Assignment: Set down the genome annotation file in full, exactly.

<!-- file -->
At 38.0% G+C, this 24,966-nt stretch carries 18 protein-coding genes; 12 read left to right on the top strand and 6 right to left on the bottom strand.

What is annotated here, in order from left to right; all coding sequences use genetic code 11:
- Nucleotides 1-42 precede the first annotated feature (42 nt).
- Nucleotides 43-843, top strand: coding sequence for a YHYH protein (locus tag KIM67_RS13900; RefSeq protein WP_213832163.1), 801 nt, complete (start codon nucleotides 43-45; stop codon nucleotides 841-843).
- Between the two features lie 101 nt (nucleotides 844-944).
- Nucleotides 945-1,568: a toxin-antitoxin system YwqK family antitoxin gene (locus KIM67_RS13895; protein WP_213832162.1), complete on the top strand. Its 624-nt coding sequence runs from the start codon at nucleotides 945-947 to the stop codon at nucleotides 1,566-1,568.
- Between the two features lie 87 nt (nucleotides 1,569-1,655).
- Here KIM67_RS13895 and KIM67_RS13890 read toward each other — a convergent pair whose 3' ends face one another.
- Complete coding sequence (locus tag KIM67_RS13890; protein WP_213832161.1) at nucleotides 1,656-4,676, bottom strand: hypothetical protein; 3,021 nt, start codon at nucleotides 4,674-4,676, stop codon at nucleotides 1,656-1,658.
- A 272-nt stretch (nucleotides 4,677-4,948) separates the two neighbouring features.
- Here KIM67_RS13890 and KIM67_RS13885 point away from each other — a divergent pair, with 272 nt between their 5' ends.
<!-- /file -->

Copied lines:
At 38.0% G+C, this 24,966-nt stretch carries 18 protein-coding genes; 12 read left to right on the top strand and 6 right to left on the bottom strand.

What is annotated here, in order from left to right; all coding sequences use genetic code 11:
- Nucleotides 1-42 precede the first annotated feature (42 nt).
- Nucleotides 43-843, top strand: coding sequence for a YHYH protein (locus tag KIM67_RS13900; RefSeq protein WP_213832163.1), 801 nt, complete (start codon nucleotides 43-45; stop codon nucleotides 841-843).
- Between the two features lie 101 nt (nucleotides 844-944).
- Nucleotides 945-1,568: a toxin-antitoxin system YwqK family antitoxin gene (locus KIM67_RS13895; protein WP_213832162.1), complete on the top strand. Its 624-nt coding sequence runs from the start codon at nucleotides 945-947 to the stop codon at nucleotides 1,566-1,568.
- Between the two features lie 87 nt (nucleotides 1,569-1,655).
- Here KIM67_RS13895 and KIM67_RS13890 read toward each other — a convergent pair whose 3' ends face one another.
- Complete coding sequence (locus tag KIM67_RS13890; protein WP_213832161.1) at nucleotides 1,656-4,676, bottom strand: hypothetical protein; 3,021 nt, start codon at nucleotides 4,674-4,676, stop codon at nucleotides 1,656-1,658.
- A 272-nt stretch (nucleotides 4,677-4,948) separates the two neighbouring features.
- Here KIM67_RS13890 and KIM67_RS13885 point away from each other — a divergent pair, with 272 nt between their 5' ends.